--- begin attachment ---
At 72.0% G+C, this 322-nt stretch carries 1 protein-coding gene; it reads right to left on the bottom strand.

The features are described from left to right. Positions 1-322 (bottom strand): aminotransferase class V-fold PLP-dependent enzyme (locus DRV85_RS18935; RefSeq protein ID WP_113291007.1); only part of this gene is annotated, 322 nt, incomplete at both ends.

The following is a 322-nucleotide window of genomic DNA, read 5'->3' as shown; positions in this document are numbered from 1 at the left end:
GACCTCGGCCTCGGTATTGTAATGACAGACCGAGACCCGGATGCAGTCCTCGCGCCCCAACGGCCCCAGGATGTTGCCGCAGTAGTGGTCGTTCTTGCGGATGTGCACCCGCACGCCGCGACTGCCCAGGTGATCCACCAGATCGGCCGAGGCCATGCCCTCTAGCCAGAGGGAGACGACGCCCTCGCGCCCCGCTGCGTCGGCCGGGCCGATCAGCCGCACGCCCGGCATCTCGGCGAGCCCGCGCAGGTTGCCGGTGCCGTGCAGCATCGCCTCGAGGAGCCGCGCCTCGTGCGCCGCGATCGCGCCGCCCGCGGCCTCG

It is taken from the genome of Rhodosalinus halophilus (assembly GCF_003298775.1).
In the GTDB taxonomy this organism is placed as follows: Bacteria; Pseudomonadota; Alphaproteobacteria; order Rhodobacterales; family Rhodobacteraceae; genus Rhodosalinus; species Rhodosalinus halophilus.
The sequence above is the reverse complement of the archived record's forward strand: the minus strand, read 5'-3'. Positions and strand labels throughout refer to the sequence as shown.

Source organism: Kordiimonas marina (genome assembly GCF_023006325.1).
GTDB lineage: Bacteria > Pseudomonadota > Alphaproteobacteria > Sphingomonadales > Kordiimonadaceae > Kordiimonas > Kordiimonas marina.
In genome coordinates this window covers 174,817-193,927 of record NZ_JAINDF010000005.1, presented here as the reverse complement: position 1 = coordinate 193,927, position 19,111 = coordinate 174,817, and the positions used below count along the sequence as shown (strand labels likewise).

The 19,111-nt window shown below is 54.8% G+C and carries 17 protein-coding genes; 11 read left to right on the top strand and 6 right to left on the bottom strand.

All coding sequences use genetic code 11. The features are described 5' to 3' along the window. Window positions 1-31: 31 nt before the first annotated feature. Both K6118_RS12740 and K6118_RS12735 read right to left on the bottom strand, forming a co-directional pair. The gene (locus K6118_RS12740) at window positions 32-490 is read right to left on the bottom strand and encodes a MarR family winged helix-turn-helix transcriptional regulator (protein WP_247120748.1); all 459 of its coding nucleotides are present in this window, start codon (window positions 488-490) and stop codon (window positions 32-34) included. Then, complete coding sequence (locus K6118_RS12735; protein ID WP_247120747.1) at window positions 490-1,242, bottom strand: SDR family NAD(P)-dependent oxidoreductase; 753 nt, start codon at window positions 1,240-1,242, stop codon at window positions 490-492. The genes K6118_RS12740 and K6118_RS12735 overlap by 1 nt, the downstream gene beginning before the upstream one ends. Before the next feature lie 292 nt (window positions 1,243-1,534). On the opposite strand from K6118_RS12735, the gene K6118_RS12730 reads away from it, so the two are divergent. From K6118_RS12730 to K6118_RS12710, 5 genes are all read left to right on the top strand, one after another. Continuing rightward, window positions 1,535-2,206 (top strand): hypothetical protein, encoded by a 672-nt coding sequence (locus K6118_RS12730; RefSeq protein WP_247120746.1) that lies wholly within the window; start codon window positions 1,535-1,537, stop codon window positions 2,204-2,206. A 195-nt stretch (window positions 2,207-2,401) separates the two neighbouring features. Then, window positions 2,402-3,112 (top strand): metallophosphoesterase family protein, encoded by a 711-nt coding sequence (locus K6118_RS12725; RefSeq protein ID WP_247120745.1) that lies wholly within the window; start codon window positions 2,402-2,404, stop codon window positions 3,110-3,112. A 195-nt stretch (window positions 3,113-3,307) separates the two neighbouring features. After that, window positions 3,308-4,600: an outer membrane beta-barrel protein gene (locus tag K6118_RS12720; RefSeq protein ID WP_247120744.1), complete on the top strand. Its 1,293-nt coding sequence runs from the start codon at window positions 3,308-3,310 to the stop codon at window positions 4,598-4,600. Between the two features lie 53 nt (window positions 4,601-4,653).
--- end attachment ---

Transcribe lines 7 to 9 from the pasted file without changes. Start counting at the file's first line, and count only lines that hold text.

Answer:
The sequence above is the reverse complement of the archived record's forward strand: the minus strand, read 5'-3'. Positions and strand labels throughout refer to the sequence as shown.

Source organism: Kordiimonas marina (genome assembly GCF_023006325.1).
GTDB lineage: Bacteria > Pseudomonadota > Alphaproteobacteria > Sphingomonadales > Kordiimonadaceae > Kordiimonas > Kordiimonas marina.